Liesel Teversham


After ten years in the music industry, and another ten years as a computer programmer, Liesel Teversham started her third career in the emotional wellness industry in 2005. Her biggest eye opener was learning how unresolved emotions negatively impact our success journey, and she qualified in many methods to resolve past traumas and challenges quickly and simply.
Liesel is the co-founder of The EFT Academy of Southern Africa and an EFT Trainer. She’s the author of “No Problem. The Upside of Saying No” and she helps practitioners and coaches to stop procrastinating and perfectionism and build a business they love. She’s the creator of the Savvy Self-Care Secrets Telesummit.

Smashwords Interview

What is the greatest joy of writing for you?
I love putting down my thoughts on paper.
I was an extremely shy child, and started reading at the age of 4. I lived for books and reading! I can so clearly remember a scene as a teenager where I was supposed to make a speech in front of the class. I was frozen with fear, even though I’d practiced the speech to perfection the previous day in my bedroom. Performing in front of classmates or friends just froze me and of course, I had to repeat the exercise the next day, this time with my notes in hand.
I was shy, very quiet, introverted - and yet that doesn’t mean I didn’t have anything going on in my head! I had (and still have) a wealth of thoughts about things. I think deeply and long about experiences and those thoughts find the easiest expression for me when I write them down.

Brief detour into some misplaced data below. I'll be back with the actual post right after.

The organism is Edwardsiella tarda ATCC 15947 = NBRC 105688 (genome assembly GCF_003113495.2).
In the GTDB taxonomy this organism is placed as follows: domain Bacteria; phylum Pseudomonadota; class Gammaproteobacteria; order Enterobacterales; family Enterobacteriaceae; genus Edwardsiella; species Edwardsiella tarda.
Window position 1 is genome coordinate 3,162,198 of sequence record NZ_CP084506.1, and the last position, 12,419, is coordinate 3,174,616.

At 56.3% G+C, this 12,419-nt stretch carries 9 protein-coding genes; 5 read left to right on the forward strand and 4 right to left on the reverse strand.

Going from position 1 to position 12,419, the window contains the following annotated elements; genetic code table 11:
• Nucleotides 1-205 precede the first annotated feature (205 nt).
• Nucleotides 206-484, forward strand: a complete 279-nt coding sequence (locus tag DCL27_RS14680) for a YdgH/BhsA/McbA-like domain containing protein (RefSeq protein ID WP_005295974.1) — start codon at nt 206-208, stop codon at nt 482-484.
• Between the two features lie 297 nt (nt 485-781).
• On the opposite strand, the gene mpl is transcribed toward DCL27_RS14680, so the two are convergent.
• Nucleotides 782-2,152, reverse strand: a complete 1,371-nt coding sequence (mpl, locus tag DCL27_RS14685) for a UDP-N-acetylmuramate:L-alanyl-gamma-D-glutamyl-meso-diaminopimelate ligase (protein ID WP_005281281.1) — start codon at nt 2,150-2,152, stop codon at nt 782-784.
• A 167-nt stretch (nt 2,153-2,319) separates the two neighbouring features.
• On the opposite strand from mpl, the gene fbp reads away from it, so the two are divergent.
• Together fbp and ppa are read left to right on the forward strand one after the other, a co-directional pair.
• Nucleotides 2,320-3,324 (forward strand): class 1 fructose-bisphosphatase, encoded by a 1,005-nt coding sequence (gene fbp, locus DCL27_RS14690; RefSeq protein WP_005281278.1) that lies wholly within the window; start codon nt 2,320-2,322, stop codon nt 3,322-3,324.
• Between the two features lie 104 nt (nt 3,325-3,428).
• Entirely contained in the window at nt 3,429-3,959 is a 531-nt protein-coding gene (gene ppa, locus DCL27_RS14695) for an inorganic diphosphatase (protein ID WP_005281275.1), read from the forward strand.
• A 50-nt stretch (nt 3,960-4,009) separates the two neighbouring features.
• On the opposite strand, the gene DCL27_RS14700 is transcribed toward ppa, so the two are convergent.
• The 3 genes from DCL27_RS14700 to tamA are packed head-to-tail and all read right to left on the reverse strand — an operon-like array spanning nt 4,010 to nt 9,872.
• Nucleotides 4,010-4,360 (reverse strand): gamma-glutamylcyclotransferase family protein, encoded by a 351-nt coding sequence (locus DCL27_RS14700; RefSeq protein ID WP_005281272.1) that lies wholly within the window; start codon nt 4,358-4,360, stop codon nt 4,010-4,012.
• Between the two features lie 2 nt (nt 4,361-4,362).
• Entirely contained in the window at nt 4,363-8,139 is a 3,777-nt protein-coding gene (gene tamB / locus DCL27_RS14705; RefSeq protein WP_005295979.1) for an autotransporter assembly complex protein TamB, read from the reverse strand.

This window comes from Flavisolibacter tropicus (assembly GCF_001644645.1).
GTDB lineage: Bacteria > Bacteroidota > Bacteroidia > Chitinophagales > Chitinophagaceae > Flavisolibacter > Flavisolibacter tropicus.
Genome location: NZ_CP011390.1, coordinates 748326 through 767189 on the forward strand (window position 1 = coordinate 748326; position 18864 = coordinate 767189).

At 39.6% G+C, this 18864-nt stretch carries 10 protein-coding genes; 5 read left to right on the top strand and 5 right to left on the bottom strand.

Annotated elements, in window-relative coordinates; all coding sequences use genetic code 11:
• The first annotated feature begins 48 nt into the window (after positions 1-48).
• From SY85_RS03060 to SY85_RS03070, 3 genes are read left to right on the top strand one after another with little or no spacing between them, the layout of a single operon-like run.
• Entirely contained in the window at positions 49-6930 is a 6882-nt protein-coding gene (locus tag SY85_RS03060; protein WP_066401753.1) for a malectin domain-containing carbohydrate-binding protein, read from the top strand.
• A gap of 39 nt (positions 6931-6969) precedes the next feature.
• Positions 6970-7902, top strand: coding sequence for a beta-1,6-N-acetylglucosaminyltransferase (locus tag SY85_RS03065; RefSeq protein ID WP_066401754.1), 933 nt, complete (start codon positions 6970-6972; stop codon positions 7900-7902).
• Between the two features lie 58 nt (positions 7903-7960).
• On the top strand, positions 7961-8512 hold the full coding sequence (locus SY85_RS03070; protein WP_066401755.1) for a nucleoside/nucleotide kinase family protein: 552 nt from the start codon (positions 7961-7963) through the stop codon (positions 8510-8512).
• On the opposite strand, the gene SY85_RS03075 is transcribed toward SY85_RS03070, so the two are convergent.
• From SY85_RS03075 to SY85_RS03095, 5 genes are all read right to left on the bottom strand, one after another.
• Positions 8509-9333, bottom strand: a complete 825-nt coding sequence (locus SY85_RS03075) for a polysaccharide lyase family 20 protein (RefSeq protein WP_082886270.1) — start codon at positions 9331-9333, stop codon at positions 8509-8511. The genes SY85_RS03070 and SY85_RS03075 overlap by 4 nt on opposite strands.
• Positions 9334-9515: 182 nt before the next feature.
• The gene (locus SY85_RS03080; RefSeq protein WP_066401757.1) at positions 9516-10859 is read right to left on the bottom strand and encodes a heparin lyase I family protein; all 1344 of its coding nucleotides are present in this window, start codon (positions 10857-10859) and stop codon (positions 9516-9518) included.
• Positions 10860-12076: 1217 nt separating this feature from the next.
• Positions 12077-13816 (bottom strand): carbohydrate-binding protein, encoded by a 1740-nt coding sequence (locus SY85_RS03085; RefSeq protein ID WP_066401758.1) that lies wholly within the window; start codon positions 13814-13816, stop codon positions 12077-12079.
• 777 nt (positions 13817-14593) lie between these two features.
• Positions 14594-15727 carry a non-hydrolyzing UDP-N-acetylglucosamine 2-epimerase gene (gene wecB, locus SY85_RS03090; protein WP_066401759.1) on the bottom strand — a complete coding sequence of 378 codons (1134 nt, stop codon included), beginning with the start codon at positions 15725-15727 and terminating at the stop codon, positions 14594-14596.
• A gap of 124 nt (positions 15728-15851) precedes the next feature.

It seems that whenever I go and sit at the laptop and my hands touch the keys, words flow from my fingers effortlessly. I hardly have to think what to write… In fact, I almost never plan what comes out. It seems to flow without me having anything to do with it. I often feel that it’s not me… it’s Spirit expresses through me. I’m just the channel and what needs to be said, come through my fingers and the keyboard.
It’s hard to describe the wonderful feeling of flow when I sit down to write, having no set plan… and 60 minutes later there’s a completed article or a piece of a chapter on the page in front of me. I guess I’m using all my best strengths when I sit down to write and that’s a joy and a happy feeling that I find hard to adequately describe.
I love waiting to see what will flow from the keyboard. Sometimes I honestly think “Did I really write that? Where did that come from?”, and that’s the real big awe for me – I feel connected to something bigger than myself. My Guides, Spirit, God, The Universe, whatever we want to call it – something that is all-knowing flows when I write. I’m so grateful for this way of expressing myself!
What motivated you to become an author?
A teacher once told my parents I’d be able to write a book. I always enjoyed writing essays in class and her words stayed with me. Only when I was 42 years old did I start getting a really deep and insistent urge to write a book. Only… I didn’t know what to write about.
It was an interesting process of discovery for me, one that’s lead to much growth and development of my confidence, skills and expression.